Binary Options Breakout Trades Using Pivot Points
Binary options trading success is based on making the right calls on price direction. If a trader can correctly predict where price will go, then it is very likely he will make a trade that will be in the money.
One of the ways this can be achieved is by being able to predict price breakouts. This leads us to ask the question: what really is price action, and what determines the behaviour of price action at any given point in time?
The concept of price action is simply a depiction of the activity of traders in a particular market. Traders are in the market to make money. If they see something that will present itself as a market opportunity, they will put their money in the market to make the trade. At this time, we will see prices moving in one direction or in the opposite direction. If traders see nothing to convince them of an opportunity, they will sit on the fence and do nothing. At this time, the price action will hardly go anywhere except just trend sideways.
Fortunately, the binary options market helps us to trade the price action, whatever that may be. Unlike in forex trading or other markets where you need the market to be in motion to make money, you can actually make money in the binary options market even if the prices of the underlying asset stay still.
In today’s lesson, we will explain a scenario that occurs when the market is in motion; the breakout. Breakouts occur after periods of price inactivity. They occur when traders get a hint of an impending market event that will affect the value of an underlying asset, so they take position in order to make money from such movements. One way of determining this is to look at the behaviour of the price action at the key levels of support and resistance.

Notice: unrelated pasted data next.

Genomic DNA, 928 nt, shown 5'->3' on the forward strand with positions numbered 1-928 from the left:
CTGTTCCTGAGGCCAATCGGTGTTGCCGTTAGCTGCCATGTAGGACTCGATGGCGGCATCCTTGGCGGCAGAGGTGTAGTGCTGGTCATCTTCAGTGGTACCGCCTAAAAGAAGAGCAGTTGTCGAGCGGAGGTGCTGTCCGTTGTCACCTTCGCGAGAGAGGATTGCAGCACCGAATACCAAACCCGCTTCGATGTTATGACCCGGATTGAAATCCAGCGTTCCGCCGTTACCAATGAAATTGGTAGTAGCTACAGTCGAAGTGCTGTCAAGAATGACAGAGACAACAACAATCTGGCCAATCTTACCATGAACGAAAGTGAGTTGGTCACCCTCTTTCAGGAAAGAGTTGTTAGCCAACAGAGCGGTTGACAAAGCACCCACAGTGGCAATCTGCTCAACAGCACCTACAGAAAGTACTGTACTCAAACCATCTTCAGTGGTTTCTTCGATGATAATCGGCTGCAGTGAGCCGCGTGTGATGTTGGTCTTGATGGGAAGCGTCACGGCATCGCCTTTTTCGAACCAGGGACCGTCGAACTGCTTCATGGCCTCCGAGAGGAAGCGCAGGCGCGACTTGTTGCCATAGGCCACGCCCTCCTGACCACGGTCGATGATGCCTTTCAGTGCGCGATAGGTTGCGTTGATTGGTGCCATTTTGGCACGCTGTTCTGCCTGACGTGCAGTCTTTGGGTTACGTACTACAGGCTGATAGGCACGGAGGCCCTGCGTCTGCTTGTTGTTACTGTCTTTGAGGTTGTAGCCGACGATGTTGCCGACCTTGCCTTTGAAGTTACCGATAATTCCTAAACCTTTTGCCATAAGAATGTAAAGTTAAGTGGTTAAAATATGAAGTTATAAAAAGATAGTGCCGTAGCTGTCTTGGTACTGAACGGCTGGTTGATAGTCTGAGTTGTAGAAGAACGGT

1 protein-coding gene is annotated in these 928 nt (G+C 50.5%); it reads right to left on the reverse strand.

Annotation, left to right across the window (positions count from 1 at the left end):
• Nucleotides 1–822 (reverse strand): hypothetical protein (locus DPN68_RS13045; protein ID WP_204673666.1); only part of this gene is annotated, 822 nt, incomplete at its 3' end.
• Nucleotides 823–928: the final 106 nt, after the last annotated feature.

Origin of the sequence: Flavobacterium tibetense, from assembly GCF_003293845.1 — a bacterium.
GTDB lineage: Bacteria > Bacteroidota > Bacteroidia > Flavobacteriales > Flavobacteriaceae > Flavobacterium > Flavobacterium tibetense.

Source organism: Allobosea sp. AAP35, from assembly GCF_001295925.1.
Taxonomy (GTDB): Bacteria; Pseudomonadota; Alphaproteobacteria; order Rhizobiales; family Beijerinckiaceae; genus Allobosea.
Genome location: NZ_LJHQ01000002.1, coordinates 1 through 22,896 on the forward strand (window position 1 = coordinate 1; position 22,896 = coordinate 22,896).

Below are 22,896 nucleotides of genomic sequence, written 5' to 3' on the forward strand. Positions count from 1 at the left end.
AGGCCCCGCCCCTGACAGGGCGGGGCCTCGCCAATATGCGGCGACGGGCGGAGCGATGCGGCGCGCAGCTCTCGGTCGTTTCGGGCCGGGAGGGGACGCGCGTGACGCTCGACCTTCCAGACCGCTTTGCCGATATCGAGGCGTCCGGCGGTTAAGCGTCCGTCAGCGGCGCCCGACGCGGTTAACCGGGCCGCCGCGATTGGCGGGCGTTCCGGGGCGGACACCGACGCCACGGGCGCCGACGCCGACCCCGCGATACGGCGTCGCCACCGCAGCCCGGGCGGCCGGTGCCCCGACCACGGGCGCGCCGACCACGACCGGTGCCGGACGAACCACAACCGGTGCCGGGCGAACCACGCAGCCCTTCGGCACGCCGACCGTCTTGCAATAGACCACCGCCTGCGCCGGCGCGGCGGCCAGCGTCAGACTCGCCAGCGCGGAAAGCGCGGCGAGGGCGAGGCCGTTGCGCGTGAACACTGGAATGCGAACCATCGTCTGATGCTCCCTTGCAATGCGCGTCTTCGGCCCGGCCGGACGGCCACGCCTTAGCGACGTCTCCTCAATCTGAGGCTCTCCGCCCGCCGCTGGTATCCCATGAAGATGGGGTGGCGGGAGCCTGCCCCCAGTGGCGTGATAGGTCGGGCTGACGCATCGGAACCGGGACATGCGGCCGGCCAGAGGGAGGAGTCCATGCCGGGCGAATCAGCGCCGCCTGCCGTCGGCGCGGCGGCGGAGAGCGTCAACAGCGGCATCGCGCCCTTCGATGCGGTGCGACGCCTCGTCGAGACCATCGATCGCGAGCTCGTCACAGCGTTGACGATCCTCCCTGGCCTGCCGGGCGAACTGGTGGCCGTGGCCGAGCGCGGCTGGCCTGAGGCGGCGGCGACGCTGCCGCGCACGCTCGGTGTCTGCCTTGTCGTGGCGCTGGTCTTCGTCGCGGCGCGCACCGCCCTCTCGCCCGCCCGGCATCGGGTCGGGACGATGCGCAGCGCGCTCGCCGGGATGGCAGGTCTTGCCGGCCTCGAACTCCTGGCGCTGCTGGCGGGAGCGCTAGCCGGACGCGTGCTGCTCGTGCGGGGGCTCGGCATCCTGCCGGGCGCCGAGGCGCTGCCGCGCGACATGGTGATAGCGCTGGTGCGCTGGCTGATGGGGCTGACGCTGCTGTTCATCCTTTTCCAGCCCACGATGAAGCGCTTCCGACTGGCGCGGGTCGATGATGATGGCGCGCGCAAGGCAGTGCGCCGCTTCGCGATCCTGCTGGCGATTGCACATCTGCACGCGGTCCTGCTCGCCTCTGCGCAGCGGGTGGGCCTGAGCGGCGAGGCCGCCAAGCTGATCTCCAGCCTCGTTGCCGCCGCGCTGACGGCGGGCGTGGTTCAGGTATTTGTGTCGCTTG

Before we get an upward break, prices may have tested the resistance level multiple times, with the points of retracement getting progressively higher. This indicates buying pressure. When we see this, this is a signal that prices will breakout upwards.
The reverse is also the case for downward breakouts. Support levels will be tested repeatedly with points of retracement getting progressively lower, signifying selling pressure.
At other times, the buying or selling pressure may already be in such forceful effect, that the price action just rams through the key levels. Look at the chart below:
The pivot points show the support and resistance levels. We can see that R1 has been tested several times, and prices do not get back to where they started for the day at S1 before going back up. This indicates buying pressure which eventually breached R1. Price then tested R2 several times, but retracements never get back to the central pivot (marked purple) which was the previous retracement point. This shows increased buying pressure and we see this manifest as a bullish candle that eventually breached R2 all the way to R3.
If I was to trade this on the binary options market, I will do this in three ways.
I would trade the In/Out binary options trade, betting that the trade would end outside the S1 – R1 range, with a one week expiry.
I would trade the Touch/No Touch trade, betting that prices would touch a point somewhere between R1 and R2, for a one week expiry.
The lesson here is that pivot points are an indispensable tool for binary options trading and if you can use them to watch price action at key levels of support and resistance, you will make good trade calls most of the time.